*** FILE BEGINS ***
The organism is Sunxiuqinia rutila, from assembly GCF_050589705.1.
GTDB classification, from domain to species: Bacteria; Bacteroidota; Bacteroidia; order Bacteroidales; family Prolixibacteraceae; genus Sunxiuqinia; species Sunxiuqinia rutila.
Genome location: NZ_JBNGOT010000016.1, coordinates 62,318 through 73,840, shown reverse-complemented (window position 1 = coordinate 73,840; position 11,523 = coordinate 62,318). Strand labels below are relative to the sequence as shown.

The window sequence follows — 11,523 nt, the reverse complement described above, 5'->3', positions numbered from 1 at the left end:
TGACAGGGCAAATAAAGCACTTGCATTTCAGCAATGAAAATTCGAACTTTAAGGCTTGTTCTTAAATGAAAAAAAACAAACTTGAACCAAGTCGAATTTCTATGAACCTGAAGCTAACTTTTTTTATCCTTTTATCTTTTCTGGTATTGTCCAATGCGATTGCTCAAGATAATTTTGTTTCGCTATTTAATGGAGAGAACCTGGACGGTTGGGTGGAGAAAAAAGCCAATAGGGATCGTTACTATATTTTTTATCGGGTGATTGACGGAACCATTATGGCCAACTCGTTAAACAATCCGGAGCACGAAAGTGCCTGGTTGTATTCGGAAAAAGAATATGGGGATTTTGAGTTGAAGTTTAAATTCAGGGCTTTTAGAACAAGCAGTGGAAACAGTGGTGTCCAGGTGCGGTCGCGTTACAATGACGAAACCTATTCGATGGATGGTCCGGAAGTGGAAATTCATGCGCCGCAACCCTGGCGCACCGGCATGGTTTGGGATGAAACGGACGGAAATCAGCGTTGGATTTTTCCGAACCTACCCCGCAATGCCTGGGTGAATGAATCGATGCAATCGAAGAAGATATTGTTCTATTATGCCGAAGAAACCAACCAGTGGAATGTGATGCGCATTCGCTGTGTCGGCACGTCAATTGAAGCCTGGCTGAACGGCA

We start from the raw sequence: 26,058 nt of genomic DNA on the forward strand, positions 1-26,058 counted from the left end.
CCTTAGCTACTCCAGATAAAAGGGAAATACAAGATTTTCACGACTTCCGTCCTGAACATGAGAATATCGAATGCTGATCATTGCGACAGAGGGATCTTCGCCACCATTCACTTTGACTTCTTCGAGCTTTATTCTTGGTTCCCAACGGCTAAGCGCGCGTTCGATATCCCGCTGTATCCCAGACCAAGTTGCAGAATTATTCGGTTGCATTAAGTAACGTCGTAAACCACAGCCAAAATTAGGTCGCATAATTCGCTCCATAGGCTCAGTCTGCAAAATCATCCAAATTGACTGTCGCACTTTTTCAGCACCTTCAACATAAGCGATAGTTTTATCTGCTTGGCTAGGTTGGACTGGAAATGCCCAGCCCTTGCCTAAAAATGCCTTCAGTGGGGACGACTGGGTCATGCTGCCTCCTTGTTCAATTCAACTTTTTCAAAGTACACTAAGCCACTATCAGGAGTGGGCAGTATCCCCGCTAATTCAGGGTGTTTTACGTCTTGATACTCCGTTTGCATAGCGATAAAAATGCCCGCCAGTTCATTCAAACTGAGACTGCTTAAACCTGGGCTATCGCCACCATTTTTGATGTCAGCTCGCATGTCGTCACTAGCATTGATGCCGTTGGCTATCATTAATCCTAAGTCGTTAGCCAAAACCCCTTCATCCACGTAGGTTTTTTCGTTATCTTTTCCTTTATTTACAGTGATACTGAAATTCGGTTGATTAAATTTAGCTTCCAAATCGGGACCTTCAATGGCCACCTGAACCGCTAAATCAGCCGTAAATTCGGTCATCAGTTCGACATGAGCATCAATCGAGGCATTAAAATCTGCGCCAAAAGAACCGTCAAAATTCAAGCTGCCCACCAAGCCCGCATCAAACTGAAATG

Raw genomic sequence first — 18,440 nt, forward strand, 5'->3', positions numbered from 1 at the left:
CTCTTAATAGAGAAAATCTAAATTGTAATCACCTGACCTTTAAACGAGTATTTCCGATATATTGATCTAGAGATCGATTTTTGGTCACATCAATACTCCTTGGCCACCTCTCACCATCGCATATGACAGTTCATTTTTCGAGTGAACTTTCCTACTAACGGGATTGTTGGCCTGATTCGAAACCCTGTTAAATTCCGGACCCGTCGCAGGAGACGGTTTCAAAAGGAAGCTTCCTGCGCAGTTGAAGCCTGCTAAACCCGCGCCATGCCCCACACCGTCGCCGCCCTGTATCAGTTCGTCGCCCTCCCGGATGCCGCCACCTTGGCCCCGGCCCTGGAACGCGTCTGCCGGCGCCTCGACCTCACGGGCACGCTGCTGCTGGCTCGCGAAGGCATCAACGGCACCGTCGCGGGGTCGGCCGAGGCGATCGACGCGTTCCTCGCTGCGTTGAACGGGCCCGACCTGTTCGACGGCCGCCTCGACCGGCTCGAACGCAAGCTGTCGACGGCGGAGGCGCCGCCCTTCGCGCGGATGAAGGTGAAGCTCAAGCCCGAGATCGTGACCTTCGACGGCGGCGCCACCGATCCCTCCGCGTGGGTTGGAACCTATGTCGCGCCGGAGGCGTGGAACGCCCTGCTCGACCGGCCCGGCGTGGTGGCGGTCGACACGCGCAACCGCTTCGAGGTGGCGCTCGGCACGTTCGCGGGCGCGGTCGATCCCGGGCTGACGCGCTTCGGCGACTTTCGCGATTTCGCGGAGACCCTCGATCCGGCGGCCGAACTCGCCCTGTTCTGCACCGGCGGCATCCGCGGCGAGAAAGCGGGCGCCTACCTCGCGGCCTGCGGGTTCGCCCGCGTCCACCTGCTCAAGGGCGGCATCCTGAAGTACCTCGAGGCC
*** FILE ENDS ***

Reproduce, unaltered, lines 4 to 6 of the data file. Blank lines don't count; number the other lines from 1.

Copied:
The window sequence follows — 11,523 nt, the reverse complement described above, 5'->3', positions numbered from 1 at the left end:
TGACAGGGCAAATAAAGCACTTGCATTTCAGCAATGAAAATTCGAACTTTAAGGCTTGTTCTTAAATGAAAAAAAACAAACTTGAACCAAGTCGAATTTCTATGAACCTGAAGCTAACTTTTTTTATCCTTTTATCTTTTCTGGTATTGTCCAATGCGATTGCTCAAGATAATTTTGTTTCGCTATTTAATGGAGAGAACCTGGACGGTTGGGTGGAGAAAAAAGCCAATAGGGATCGTTACTATATTTTTTATCGGGTGATTGACGGAACCATTATGGCCAACTCGTTAAACAATCCGGAGCACGAAAGTGCCTGGTTGTATTCGGAAAAAGAATATGGGGATTTTGAGTTGAAGTTTAAATTCAGGGCTTTTAGAACAAGCAGTGGAAACAGTGGTGTCCAGGTGCGGTCGCGTTACAATGACGAAACCTATTCGATGGATGGTCCGGAAGTGGAAATTCATGCGCCGCAACCCTGGCGCACCGGCATGGTTTGGGATGAAACGGACGGAAATCAGCGTTGGATTTTTCCGAACCTACCCCGCAATGCCTGGGTGAATGAATCGATGCAATCGAAGAAGATATTGTTCTATTATGCCGAAGAAACCAACCAGTGGAATGTGATGCGCATTCGCTGTGTCGGCACGTCAATTGAAGCCTGGCTGAACGGCA

We start from the raw sequence: 26,058 nt of genomic DNA on the forward strand, positions 1-26,058 counted from the left end.